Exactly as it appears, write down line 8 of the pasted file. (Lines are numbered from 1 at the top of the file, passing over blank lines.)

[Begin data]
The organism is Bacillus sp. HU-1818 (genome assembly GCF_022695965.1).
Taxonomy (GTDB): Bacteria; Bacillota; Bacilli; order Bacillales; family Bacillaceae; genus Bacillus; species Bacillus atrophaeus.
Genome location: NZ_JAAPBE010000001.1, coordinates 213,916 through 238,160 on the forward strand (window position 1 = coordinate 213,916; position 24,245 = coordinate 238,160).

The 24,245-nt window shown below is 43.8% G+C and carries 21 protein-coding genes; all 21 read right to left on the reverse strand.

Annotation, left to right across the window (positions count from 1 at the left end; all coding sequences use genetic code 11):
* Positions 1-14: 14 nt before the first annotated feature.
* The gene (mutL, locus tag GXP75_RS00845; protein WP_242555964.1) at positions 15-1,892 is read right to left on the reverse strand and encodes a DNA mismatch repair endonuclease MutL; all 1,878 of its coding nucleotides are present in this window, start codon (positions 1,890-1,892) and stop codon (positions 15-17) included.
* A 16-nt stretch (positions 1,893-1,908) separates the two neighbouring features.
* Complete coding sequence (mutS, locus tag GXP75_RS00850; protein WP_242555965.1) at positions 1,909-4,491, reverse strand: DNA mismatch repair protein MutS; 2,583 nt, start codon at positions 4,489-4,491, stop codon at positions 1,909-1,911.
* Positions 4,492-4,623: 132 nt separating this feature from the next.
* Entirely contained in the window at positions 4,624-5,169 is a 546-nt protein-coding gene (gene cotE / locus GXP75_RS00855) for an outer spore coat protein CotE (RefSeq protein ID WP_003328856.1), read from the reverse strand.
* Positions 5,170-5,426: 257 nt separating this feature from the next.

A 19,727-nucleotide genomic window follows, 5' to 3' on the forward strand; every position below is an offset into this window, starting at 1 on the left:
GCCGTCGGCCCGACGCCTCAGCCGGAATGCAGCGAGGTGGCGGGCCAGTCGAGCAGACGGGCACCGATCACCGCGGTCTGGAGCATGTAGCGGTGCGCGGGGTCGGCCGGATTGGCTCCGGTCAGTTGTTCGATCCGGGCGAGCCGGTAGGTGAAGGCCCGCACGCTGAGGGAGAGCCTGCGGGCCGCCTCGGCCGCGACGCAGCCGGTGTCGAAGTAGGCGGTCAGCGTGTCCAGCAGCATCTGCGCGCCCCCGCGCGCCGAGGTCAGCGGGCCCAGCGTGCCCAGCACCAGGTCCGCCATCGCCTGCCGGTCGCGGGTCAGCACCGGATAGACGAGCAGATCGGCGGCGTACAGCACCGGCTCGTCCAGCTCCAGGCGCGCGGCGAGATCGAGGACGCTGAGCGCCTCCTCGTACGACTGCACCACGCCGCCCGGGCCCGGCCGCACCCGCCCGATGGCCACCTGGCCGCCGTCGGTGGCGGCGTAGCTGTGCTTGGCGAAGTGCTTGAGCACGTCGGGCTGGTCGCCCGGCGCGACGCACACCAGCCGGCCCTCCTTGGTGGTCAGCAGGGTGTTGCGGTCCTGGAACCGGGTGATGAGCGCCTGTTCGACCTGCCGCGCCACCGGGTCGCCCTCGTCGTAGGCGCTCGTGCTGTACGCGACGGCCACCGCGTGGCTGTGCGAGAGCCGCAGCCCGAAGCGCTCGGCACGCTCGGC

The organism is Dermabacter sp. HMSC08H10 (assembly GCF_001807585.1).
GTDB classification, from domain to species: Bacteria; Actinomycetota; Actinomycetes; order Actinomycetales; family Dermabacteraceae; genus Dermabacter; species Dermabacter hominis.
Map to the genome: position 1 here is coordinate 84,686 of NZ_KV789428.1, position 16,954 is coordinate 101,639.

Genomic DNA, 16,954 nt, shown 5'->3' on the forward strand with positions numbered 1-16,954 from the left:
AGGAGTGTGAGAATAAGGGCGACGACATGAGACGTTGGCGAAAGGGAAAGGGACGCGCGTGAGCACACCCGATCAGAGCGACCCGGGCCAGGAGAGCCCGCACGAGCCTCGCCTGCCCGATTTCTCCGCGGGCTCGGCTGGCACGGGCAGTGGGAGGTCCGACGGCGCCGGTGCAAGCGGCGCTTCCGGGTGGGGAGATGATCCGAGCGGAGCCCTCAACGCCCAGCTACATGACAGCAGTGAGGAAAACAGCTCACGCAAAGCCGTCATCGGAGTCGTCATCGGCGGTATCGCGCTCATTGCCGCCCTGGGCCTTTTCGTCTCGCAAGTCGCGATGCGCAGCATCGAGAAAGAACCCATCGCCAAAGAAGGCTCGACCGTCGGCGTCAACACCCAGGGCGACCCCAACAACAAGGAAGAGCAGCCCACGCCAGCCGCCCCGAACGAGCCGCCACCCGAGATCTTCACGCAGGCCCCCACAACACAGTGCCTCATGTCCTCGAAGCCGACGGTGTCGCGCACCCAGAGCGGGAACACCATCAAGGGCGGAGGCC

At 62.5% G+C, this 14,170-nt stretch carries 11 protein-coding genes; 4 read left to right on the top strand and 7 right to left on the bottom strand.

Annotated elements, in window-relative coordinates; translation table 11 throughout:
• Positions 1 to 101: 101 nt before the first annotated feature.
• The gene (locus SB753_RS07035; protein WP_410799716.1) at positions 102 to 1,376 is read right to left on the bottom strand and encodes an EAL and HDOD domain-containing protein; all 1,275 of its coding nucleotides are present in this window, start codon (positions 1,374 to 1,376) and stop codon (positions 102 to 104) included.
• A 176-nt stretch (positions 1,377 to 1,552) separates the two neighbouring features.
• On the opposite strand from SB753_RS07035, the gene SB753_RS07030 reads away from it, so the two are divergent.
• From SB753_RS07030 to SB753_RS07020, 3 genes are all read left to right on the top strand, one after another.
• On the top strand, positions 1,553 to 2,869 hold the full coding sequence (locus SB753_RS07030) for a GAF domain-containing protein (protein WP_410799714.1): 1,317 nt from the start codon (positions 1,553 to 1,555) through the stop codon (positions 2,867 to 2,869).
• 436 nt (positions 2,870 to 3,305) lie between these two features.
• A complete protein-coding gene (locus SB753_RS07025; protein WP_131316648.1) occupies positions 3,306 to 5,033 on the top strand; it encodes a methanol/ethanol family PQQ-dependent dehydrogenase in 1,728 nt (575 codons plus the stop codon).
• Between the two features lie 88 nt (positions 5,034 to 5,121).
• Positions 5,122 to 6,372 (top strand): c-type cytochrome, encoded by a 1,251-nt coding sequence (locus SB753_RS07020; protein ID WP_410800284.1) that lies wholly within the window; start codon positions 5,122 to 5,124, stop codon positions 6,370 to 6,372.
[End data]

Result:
* A 16-nt stretch (positions 1,893-1,908) separates the two neighbouring features.